Why Isn’t Scientific Literacy Taught in Schools?
How did this happen, you may ask? Don’t we all learn science at school? Yes, but science is not the same as scientific literacy. Whereas science is an understanding of how the world around us works, it doesn’t directly teach us to scientific literacy: the skill of asking the right questions from an objective perspective.
Science and scientific literacy are two different things. It is comparable to learning how a car works versus learning to drive a car. You don’t need a science background to be scientifically literate! And just because you know a great deal of science doesn’t automatically mean you are scientifically literate (though it certainly helps).
Scientific literacy rates today are so poor because education—in its current state—is not designed to be a social leveler. It is a playground for those in power to remain in power by attributing value to rote learning and memorization, instead of nurturing our ability to ask the right questions.
How Science Communication (SciComm) can Drive Scientific Literacy
Science communication, or SciComm, bridges the gap between scientists and the general public by unscrambling scientific jargon into easily understandable language. If done correctly, SciComm also has the power to bridge the gap between science and scientific literacy.
You see, the stuff that appears in textbooks has been wrung through the scientific method many times. Concepts like Newton’s laws, natural selection and cell theory, have all been tested to the point where the scientific community accepts them as fact.
SciComm, on the other hand, showcases scientific discoveries at the frontiers of research beyond what is available in textbooks and mainstream media. New research is less black-and-white and more exciting; we are exposed to debates and disagreements between groups of scientists, fresh perspectives and even the occasional retraction.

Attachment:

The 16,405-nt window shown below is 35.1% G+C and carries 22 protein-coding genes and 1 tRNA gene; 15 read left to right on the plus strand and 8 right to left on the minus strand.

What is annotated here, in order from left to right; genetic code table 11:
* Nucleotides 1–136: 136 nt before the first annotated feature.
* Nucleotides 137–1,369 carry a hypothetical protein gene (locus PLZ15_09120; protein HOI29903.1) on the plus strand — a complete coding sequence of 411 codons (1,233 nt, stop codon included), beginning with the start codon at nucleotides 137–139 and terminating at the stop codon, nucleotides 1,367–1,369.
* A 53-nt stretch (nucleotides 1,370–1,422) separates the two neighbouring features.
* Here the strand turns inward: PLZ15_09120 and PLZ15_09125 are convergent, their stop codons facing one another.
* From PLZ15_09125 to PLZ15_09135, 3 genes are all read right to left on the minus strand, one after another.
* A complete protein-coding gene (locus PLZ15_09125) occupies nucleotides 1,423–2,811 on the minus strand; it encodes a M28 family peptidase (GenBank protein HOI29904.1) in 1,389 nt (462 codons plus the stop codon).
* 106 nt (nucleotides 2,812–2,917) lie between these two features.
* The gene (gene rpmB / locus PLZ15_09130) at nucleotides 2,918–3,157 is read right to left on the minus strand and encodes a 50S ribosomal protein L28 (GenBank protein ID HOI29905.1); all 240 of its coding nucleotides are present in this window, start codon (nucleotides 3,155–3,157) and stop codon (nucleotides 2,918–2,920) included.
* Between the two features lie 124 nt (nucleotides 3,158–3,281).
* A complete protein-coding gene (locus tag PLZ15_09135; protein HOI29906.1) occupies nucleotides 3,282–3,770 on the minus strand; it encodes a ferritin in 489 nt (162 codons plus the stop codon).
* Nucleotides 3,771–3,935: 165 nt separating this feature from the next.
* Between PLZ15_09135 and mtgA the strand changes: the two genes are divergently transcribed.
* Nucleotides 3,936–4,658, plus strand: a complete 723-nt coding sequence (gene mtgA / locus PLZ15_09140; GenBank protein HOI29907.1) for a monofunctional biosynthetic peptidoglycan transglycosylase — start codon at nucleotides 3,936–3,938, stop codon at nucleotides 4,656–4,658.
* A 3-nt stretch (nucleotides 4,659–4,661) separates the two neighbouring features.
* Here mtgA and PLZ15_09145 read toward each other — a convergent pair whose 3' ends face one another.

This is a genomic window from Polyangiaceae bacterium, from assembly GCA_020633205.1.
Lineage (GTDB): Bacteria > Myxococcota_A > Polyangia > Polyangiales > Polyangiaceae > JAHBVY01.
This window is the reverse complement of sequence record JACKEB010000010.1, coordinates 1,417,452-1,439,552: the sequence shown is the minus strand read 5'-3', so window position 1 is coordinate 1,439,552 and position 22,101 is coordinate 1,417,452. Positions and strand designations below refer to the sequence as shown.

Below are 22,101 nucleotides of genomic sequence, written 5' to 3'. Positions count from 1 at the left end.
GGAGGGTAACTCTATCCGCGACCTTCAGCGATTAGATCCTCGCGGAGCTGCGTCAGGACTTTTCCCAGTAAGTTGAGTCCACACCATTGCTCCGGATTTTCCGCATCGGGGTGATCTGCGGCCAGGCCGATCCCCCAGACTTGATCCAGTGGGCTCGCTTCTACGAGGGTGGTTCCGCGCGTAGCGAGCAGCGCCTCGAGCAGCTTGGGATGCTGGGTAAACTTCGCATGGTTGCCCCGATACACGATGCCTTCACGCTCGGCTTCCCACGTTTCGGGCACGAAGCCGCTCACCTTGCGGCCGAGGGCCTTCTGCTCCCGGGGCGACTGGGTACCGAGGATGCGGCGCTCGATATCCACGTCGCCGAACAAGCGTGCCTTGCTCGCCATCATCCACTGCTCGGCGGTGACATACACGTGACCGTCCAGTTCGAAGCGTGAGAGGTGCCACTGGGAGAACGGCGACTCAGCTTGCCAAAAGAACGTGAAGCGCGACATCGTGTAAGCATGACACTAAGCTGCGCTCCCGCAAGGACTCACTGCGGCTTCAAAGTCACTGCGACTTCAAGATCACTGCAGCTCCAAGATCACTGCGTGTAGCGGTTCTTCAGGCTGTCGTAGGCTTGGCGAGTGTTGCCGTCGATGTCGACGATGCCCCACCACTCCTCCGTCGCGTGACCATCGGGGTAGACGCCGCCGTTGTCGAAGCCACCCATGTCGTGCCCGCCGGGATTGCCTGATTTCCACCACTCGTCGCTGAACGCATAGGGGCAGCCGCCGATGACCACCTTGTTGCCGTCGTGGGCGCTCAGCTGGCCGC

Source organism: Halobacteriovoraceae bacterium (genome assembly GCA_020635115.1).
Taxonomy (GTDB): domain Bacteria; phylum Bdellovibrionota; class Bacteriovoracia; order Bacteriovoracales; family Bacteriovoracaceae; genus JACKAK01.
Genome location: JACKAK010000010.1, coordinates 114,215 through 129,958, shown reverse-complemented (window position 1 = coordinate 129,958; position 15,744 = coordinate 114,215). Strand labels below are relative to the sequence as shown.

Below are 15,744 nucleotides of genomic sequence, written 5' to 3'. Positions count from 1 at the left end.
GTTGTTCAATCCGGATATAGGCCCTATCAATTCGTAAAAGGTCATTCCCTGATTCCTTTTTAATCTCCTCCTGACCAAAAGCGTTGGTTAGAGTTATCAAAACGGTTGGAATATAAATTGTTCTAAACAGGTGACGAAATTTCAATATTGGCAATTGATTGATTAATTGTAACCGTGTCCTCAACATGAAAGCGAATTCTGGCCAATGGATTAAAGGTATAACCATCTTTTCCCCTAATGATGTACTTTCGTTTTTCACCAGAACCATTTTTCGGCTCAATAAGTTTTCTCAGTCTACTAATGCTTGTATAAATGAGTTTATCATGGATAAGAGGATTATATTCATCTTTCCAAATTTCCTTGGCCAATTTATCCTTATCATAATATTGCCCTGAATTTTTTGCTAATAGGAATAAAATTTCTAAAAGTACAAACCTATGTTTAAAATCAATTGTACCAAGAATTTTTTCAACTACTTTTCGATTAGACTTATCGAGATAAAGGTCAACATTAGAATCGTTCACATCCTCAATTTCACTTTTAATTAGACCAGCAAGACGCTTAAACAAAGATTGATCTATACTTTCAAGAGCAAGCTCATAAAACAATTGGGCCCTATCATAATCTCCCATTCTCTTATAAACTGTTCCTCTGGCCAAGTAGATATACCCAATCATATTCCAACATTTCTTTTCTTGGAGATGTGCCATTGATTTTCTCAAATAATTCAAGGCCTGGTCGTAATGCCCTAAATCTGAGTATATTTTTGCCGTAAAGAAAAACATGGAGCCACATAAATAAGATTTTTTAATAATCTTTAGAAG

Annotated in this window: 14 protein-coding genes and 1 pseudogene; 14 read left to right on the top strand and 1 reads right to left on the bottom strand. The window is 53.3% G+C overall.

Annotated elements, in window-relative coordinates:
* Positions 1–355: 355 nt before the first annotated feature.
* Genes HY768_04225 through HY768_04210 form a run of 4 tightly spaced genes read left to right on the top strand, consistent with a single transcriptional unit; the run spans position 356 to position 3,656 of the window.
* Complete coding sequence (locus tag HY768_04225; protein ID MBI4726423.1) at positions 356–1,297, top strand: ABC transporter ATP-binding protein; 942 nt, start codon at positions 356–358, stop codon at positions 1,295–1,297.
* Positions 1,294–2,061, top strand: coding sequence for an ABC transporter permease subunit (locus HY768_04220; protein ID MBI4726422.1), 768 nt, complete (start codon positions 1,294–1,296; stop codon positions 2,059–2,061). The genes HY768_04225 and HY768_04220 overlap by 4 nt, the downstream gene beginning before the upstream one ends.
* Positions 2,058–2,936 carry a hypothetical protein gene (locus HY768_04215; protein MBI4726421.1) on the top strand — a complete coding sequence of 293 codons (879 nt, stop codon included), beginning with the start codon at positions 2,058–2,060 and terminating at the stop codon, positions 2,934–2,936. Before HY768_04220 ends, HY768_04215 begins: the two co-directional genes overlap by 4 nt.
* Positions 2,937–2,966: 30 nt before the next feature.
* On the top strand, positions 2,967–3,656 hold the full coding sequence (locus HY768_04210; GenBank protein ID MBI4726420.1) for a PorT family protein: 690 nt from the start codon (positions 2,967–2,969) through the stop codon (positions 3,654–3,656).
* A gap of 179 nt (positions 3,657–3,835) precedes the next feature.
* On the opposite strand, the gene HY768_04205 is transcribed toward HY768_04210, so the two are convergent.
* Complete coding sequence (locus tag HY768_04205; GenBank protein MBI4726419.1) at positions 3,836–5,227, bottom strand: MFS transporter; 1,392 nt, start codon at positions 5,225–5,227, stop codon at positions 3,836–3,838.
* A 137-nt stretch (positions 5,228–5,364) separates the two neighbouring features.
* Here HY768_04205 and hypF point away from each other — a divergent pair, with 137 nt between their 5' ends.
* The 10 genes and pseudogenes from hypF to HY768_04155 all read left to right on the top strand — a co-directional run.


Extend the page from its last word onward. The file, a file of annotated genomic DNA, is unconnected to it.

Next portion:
Take ‘Power Posing’ as a recent example, once heralded as a hack to release confidence-boosting hormones. Scientists tested the hypothesis independently and promptly exposed it as pseudoscience. Many other instances of fraud and misinformation in science have been exposed through objective questioning.
Through SciComm, the public can appreciate science’s limitations, scientists’ imperfections and how scientific literacy gives us the power to challenge what might be widely accepted. By understanding how scientists overcome obstacles in the real world, we might also apply these skills in our everyday lives.
Parents can also influence their children to become scientifically literate. If a child’s curiosity is positively reinforced at an early age, they will grow up to become critical thinkers. They will question authority, hold the powerful accountable and challenge the status quo. In turn, they will transfer these values of scientific literacy to future generations.
A scientifically literate world is one where we can effectively overcome issues threatening our survival through objective, evidence-based solutions. We must embrace our natural curiosity and desire for knowledge to break this cycle of ignorance before it is too late.